This is a question in response to R. Ay's discussion on trunnions!! Is there any consideration for stress intensification factors involving trunnions based on non-uniform geometry where nominal stress equations apply?? For instance in FE/Pipe, there is a template set up just for base ell/trunnion supports of which, in the output, calculates inplane and outplane SIF's for the trunnion and bend. FE/Pipe claims that these SIF's can be used in a beam-type analysis such as Caesar. Also, how do we account for the absence of flexibility in the elbow with a trunntion attached?? I know these are rookie questions but alot of people here in the office have been asking these same type of questions.

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#12979 - 09/04/07 07:42 AM Re: Trunnion modelling in Caesar [Re: J. Jones]
John C. Luf Offline
Member

Registered: 03/25/02
Posts: 1110
Loc: U.S.A.
use the search function first....
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John C. Luf

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#12980 - 09/04/07 07:44 AM Re: Trunnion modelling in Caesar [Re: J. Jones]
Richard Ay Offline
Member

Registered: 12/13/99
Posts: 6226
Loc: Houston, Texas, USA
What I meant in my post above was that you should not apply SIF values obtained from using the "standard Code equations", found in Appendix D of B31.1 and B31.3. These equations do not address trunnions.

If you're using FE/Pipe, then yes you can take the FEA generated SIFs and apply them to your CAESAR II model. As to the reduced flexibility of the elbow, if FE/Pipe gives you a value for "k", then you can use this as input to CAESAR II also.

Note, these values and assumptions must be properly documented, since you have just stepped outside the scope of the Code.
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Richard Ay - Consultant

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#12987 - 09/04/07 02:36 PM Re: Trunnion modelling in Caesar [Re: Richard Ay]
J. Jones Offline
Member

Registered: 05/31/07
Posts: 7
Loc: Beaumont, TX USA
thanks for the quick reply....Mr. Ay you still prove to be inspiration to me because I sound so smart telling my boss what you said in my own words....lol!!! Just kiddin....I am just a little college kid trying to get ahead in the world!! Thanks for clarifying that for me and have a good week.


p.s.

Mr. Luf I did use the search function first...that is how i found this topic!!!

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#12995 - 09/05/07 02:19 AM Re: Trunnion modelling in Caesar [Re: J. Jones]
SUPERPIPER Offline
Member

Registered: 08/13/03
Posts: 405
Loc: Europe
A few thoughts.

WRT re-pads,

On an Elbow, i sometimes do not ask for a re-pad but try to bump up the (elbow) schedule, as the re-pads are hard to form.

On straight runs, same again with the pipe.

Although doing the above, i do not indicate a pad in my calculations, but show the increase in wall thickness.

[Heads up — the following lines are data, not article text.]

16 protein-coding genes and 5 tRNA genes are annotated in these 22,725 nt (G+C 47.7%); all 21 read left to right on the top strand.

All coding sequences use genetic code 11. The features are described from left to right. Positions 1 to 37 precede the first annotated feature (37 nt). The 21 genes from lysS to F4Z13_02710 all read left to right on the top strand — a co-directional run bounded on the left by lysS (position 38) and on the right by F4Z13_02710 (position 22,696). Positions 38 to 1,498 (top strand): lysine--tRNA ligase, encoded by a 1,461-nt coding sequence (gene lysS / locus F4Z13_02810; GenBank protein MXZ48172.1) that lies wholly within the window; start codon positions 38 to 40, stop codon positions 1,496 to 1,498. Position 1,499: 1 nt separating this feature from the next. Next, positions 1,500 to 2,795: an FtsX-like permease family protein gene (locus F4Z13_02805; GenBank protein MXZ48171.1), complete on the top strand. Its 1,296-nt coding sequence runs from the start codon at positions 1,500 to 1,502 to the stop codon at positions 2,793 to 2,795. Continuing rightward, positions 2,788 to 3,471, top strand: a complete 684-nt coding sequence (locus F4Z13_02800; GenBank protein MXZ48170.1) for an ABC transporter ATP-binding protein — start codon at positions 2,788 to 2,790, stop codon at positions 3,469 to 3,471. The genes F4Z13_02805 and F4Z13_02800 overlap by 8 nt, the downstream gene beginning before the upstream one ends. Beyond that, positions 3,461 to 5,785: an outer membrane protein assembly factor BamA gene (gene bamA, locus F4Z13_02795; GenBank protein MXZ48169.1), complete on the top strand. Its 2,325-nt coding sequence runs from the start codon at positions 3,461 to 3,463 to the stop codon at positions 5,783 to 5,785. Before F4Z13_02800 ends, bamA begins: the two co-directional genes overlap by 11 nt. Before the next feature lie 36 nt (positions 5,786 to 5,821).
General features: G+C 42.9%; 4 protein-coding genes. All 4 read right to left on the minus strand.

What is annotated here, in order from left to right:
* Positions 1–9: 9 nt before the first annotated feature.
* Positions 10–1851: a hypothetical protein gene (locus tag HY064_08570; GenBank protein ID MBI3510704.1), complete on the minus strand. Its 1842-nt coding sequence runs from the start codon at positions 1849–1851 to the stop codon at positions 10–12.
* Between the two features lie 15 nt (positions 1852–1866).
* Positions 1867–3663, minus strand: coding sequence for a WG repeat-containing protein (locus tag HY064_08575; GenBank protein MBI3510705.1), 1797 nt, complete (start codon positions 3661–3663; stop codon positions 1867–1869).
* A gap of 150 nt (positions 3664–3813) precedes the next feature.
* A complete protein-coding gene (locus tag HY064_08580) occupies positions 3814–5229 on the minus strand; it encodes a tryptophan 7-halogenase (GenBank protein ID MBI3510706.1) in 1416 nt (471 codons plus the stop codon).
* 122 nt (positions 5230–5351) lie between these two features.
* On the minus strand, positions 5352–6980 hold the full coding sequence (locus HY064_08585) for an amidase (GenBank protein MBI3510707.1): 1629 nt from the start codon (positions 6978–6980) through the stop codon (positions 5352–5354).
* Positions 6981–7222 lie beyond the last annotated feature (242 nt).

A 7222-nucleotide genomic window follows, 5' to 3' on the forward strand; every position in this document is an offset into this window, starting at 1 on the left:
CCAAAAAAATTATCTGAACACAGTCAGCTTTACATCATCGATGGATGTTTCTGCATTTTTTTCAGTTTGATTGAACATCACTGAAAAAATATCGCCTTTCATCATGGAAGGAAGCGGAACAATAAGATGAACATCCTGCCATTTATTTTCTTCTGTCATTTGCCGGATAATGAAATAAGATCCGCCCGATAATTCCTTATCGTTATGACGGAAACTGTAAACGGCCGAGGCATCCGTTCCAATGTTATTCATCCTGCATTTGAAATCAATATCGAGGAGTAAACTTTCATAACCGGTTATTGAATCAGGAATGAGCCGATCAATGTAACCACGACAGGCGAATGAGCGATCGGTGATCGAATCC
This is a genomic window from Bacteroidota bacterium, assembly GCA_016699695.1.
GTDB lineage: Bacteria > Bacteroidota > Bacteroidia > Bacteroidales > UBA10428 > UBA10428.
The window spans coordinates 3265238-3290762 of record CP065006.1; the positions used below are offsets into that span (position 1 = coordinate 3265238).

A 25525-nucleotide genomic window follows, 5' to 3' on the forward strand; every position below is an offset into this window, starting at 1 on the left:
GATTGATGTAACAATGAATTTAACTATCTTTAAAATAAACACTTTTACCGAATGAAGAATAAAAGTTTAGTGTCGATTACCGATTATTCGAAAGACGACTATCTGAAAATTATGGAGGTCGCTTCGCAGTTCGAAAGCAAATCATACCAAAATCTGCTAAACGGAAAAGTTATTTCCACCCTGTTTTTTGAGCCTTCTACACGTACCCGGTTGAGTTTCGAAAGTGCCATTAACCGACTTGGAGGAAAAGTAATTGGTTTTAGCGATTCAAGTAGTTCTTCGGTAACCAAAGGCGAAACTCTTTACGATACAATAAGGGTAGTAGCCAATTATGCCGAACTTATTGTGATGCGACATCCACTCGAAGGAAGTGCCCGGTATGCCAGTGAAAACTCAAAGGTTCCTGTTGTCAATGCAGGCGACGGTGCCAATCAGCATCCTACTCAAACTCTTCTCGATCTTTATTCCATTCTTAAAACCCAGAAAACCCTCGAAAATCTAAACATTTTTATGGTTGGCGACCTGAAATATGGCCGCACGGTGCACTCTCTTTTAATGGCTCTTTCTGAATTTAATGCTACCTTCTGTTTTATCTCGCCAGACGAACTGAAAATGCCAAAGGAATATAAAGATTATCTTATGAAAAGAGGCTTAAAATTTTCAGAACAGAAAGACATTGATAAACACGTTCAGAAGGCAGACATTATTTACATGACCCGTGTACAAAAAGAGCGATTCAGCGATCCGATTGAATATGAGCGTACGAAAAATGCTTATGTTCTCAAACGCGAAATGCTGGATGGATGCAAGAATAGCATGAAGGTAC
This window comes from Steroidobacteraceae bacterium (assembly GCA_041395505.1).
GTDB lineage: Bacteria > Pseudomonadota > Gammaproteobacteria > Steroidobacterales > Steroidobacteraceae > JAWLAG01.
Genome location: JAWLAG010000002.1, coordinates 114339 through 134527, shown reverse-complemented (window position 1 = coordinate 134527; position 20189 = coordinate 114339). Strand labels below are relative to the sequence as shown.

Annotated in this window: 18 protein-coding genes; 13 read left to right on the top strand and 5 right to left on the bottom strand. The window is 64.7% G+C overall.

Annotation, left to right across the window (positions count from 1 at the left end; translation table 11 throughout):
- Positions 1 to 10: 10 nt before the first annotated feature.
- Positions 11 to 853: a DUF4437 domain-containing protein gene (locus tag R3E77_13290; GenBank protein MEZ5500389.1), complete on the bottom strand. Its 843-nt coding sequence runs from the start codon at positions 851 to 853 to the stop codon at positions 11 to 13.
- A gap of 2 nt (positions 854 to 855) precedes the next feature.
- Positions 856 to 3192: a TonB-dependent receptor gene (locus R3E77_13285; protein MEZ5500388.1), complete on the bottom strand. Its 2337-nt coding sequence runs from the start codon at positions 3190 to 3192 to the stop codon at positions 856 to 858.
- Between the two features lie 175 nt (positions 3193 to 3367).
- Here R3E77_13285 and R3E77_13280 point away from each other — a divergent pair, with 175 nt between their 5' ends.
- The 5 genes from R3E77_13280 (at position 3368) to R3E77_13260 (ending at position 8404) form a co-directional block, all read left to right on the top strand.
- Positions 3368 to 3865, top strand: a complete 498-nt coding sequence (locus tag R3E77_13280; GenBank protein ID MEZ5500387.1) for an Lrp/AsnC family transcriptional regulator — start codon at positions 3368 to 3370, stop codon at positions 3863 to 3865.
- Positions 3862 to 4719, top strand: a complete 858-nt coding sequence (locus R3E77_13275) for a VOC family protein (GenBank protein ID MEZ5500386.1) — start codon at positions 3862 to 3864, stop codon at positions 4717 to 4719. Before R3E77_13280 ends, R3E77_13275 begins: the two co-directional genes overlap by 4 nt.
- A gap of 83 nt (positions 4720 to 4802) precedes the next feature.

WRT the photo

* That looks like bad welding to me, the break is far to clean.
*The pad looks too small and may well not be helping to spread the load.
* The pad is not circular and may be accentuating stress concentrations (De- Havalland Comet windows...)
* The Pin in the joint looks ok
*Pad not insulated - differential thermal growth?
*For the size of the pin joint on the bellows ( and that is some bellows) the attachments LOOKS way to small.
* The bellows looks old, cyclic fatigue could be a factor.
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#12997 - 09/05/07 03:06 AM Re: Trunnion modelling in Caesar [Re: SUPERPIPER]
SAMAbdul Offline
Member

Registered: 07/06/05
Posts: 64
Loc: Japan
Having touched upon the topic of re-pads, I have a question on re-pad types. Pl. see the attachment. In what cases are type 1 (rectangular full pad) and 2 (oval hollow pad) used?

The first impression is that type 1 is preferable for heavy axial loads and type 2 for heavy bending loads (application for supporting vertical pipes). But we did an comparative FEA and the results showed for all types of loading type 1 is better…so I’m not sure if there any other factors involved in their respective application….


Attachments
143-pads.doc (1685 downloads)

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SAMAbdul

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#13000 - 09/05/07 04:38 AM Re: Trunnion modelling in Caesar [Re: SAMAbdul]
MoverZ Offline
Member

Registered: 11/22/06
Posts: 1195
Loc: Hants, UK
SamAbdul,

Your type 1 is just a doubler or wear pad, normally used beneath a resting line to better distribute concentrated loads.

Trunnion type 2 ... If the load is mostly axial along the trunnion, a pad without a hole is ok, functioning much like 1 above, since you are then dealing mainly with punching shear at the pipe wall / trunnion interface. However if there are significant bending loads, the same welding philosophy as a ring reinforced tee, i.e. a fully welded ring is far superior. To explain this, consider the same connection but with the trunnion welded only to the pad, which is then welded to the pipe. The tensile side of a bending load will tend to pull the pad away from the pipe. This will bend the pad causing a tensile stress at the the back of what is an uncontrolled fillet weld. That is potentially a massive stress concentration, dependent upon the pad proportions. If cyclically loaded, rapid weld failure may occur.